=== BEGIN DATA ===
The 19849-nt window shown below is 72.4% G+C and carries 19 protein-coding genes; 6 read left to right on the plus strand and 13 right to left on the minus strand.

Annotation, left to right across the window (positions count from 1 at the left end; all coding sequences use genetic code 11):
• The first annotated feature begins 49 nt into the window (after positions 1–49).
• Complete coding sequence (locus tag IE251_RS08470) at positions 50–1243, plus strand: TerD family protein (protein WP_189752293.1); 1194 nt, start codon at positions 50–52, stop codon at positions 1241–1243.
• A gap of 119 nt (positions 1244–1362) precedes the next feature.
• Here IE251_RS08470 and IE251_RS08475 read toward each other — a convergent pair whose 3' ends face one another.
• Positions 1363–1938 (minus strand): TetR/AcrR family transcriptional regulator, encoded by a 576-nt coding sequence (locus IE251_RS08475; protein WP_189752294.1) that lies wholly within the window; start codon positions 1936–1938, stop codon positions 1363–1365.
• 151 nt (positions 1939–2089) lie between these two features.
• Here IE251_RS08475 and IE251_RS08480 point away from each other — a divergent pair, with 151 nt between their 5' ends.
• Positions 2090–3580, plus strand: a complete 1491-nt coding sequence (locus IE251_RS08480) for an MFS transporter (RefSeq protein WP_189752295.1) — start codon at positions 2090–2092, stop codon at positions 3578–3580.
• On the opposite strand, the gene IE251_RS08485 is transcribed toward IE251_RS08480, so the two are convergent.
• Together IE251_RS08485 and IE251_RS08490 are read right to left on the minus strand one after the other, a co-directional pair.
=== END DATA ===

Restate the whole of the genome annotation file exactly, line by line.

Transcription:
The 19849-nt window shown below is 72.4% G+C and carries 19 protein-coding genes; 6 read left to right on the plus strand and 13 right to left on the minus strand.

Annotation, left to right across the window (positions count from 1 at the left end; all coding sequences use genetic code 11):
• The first annotated feature begins 49 nt into the window (after positions 1–49).
• Complete coding sequence (locus tag IE251_RS08470) at positions 50–1243, plus strand: TerD family protein (protein WP_189752293.1); 1194 nt, start codon at positions 50–52, stop codon at positions 1241–1243.
• A gap of 119 nt (positions 1244–1362) precedes the next feature.
• Here IE251_RS08470 and IE251_RS08475 read toward each other — a convergent pair whose 3' ends face one another.
• Positions 1363–1938 (minus strand): TetR/AcrR family transcriptional regulator, encoded by a 576-nt coding sequence (locus IE251_RS08475; protein WP_189752294.1) that lies wholly within the window; start codon positions 1936–1938, stop codon positions 1363–1365.
• 151 nt (positions 1939–2089) lie between these two features.
• Here IE251_RS08475 and IE251_RS08480 point away from each other — a divergent pair, with 151 nt between their 5' ends.
• Positions 2090–3580, plus strand: a complete 1491-nt coding sequence (locus IE251_RS08480) for an MFS transporter (RefSeq protein WP_189752295.1) — start codon at positions 2090–2092, stop codon at positions 3578–3580.
• On the opposite strand, the gene IE251_RS08485 is transcribed toward IE251_RS08480, so the two are convergent.
• Together IE251_RS08485 and IE251_RS08490 are read right to left on the minus strand one after the other, a co-directional pair.